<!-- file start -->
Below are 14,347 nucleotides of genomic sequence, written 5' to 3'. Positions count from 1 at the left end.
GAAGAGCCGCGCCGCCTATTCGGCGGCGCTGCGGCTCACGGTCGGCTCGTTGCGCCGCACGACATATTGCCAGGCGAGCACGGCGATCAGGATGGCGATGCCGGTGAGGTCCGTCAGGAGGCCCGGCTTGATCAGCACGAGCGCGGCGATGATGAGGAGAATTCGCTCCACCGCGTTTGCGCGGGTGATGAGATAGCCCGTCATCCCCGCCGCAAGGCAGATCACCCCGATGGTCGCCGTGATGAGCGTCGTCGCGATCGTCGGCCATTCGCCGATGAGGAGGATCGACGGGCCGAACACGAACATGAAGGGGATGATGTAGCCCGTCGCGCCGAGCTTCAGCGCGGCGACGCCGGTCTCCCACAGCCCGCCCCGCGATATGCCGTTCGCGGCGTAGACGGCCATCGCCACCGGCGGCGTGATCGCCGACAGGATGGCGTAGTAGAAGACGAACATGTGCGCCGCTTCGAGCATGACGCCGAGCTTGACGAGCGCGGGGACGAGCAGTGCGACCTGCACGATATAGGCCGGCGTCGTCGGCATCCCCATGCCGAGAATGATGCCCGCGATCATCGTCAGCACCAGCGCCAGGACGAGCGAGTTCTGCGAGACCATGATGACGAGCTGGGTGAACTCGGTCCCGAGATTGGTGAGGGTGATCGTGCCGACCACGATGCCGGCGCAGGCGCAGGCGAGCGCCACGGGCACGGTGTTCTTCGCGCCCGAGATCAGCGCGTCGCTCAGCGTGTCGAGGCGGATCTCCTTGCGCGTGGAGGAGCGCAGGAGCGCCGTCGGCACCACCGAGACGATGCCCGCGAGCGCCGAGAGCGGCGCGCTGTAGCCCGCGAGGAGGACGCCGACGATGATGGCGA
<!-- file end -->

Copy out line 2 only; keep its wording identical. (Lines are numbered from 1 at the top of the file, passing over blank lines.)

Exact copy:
GAAGAGCCGCGCCGCCTATTCGGCGGCGCTGCGGCTCACGGTCGGCTCGTTGCGCCGCACGACATATTGCCAGGCGAGCACGGCGATCAGGATGGCGATGCCGGTGAGGTCCGTCAGGAGGCCCGGCTTGATCAGCACGAGCGCGGCGATGATGAGGAGAATTCGCTCCACCGCGTTTGCGCGGGTGATGAGATAGCCCGTCATCCCCGCCGCAAGGCAGATCACCCCGATGGTCGCCGTGATGAGCGTCGTCGCGATCGTCGGCCATTCGCCGATGAGGAGGATCGACGGGCCGAACACGAACATGAAGGGGATGATGTAGCCCGTCGCGCCGAGCTTCAGCGCGGCGACGCCGGTCTCCCACAGCCCGCCCCGCGATATGCCGTTCGCGGCGTAGACGGCCATCGCCACCGGCGGCGTGATCGCCGACAGGATGGCGTAGTAGAAGACGAACATGTGCGCCGCTTCGAGCATGACGCCGAGCTTGACGAGCGCGGGGACGAGCAGTGCGACCTGCACGATATAGGCCGGCGTCGTCGGCATCCCCATGCCGAGAATGATGCCCGCGATCATCGTCAGCACCAGCGCCAGGACGAGCGAGTTCTGCGAGACCATGATGACGAGCTGGGTGAACTCGGTCCCGAGATTGGTGAGGGTGATCGTGCCGACCACGATGCCGGCGCAGGCGCAGGCGAGCGCCACGGGCACGGTGTTCTTCGCGCCCGAGATCAGCGCGTCGCTCAGCGTGTCGAGGCGGATCTCCTTGCGCGTGGAGGAGCGCAGGAGCGCCGTCGGCACCACCGAGACGATGCCCGCGAGCGCCGAGAGCGGCGCGCTGTAGCCCGCGAGGAGGACGCCGACGATGATGGCGA